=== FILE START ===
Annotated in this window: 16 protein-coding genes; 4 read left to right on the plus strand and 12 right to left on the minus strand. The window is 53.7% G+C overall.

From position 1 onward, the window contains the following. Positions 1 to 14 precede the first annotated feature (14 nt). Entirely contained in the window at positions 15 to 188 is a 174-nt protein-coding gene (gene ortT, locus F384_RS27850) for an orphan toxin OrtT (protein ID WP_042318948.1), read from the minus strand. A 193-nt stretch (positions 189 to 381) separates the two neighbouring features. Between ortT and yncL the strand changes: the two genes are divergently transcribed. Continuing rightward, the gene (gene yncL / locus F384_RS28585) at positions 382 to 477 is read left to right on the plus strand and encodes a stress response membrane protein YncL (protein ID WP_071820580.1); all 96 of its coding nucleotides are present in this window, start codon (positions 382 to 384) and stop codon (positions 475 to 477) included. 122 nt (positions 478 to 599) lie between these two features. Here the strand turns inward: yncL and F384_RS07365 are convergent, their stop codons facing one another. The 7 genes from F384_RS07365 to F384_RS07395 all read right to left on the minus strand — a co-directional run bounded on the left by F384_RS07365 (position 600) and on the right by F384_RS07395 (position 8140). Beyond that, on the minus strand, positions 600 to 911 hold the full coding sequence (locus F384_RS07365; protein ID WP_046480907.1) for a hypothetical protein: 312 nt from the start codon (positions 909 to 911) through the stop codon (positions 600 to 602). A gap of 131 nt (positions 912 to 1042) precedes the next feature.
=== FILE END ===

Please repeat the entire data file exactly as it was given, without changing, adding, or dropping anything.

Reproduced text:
Annotated in this window: 16 protein-coding genes; 4 read left to right on the plus strand and 12 right to left on the minus strand. The window is 53.7% G+C overall.

From position 1 onward, the window contains the following. Positions 1 to 14 precede the first annotated feature (14 nt). Entirely contained in the window at positions 15 to 188 is a 174-nt protein-coding gene (gene ortT, locus F384_RS27850) for an orphan toxin OrtT (protein ID WP_042318948.1), read from the minus strand. A 193-nt stretch (positions 189 to 381) separates the two neighbouring features. Between ortT and yncL the strand changes: the two genes are divergently transcribed. Continuing rightward, the gene (gene yncL / locus F384_RS28585) at positions 382 to 477 is read left to right on the plus strand and encodes a stress response membrane protein YncL (protein ID WP_071820580.1); all 96 of its coding nucleotides are present in this window, start codon (positions 382 to 384) and stop codon (positions 475 to 477) included. 122 nt (positions 478 to 599) lie between these two features. Here the strand turns inward: yncL and F384_RS07365 are convergent, their stop codons facing one another. The 7 genes from F384_RS07365 to F384_RS07395 all read right to left on the minus strand — a co-directional run bounded on the left by F384_RS07365 (position 600) and on the right by F384_RS07395 (position 8140). Beyond that, on the minus strand, positions 600 to 911 hold the full coding sequence (locus F384_RS07365; protein ID WP_046480907.1) for a hypothetical protein: 312 nt from the start codon (positions 909 to 911) through the stop codon (positions 600 to 602). A gap of 131 nt (positions 912 to 1042) precedes the next feature.